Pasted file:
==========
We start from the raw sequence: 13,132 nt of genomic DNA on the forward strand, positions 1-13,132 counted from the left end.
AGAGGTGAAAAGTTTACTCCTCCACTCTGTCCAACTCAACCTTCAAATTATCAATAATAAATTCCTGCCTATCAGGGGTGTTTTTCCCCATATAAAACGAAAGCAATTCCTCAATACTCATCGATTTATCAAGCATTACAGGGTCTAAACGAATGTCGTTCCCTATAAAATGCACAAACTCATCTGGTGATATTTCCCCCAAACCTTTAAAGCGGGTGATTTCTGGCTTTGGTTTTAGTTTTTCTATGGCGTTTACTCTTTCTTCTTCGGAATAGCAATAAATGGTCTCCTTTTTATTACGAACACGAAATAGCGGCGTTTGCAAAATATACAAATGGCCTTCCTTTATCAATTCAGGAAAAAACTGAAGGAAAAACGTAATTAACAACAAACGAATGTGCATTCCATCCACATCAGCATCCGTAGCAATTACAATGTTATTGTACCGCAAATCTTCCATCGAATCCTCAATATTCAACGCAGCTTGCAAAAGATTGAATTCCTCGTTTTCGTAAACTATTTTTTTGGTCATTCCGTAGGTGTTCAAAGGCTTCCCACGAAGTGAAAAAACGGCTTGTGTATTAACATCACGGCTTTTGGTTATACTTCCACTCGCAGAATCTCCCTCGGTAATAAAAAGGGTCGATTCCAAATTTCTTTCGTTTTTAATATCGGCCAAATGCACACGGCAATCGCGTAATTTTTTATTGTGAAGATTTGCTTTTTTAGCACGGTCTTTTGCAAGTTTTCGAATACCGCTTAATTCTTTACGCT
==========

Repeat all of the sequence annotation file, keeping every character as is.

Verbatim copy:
We start from the raw sequence: 13,132 nt of genomic DNA on the forward strand, positions 1-13,132 counted from the left end.
AGAGGTGAAAAGTTTACTCCTCCACTCTGTCCAACTCAACCTTCAAATTATCAATAATAAATTCCTGCCTATCAGGGGTGTTTTTCCCCATATAAAACGAAAGCAATTCCTCAATACTCATCGATTTATCAAGCATTACAGGGTCTAAACGAATGTCGTTCCCTATAAAATGCACAAACTCATCTGGTGATATTTCCCCCAAACCTTTAAAGCGGGTGATTTCTGGCTTTGGTTTTAGTTTTTCTATGGCGTTTACTCTTTCTTCTTCGGAATAGCAATAAATGGTCTCCTTTTTATTACGAACACGAAATAGCGGCGTTTGCAAAATATACAAATGGCCTTCCTTTATCAATTCAGGAAAAAACTGAAGGAAAAACGTAATTAACAACAAACGAATGTGCATTCCATCCACATCAGCATCCGTAGCAATTACAATGTTATTGTACCGCAAATCTTCCATCGAATCCTCAATATTCAACGCAGCTTGCAAAAGATTGAATTCCTCGTTTTCGTAAACTATTTTTTTGGTCATTCCGTAGGTGTTCAAAGGCTTCCCACGAAGTGAAAAAACGGCTTGTGTATTAACATCACGGCTTTTGGTTATACTTCCACTCGCAGAATCTCCCTCGGTAATAAAAAGGGTCGATTCCAAATTTCTTTCGTTTTTAATATCGGCCAAATGCACACGGCAATCGCGTAATTTTTTATTGTGAAGATTTGCTTTTTTAGCACGGTCTTTTGCAAGTTTTCGAATACCGCTTAATTCTTTACGCT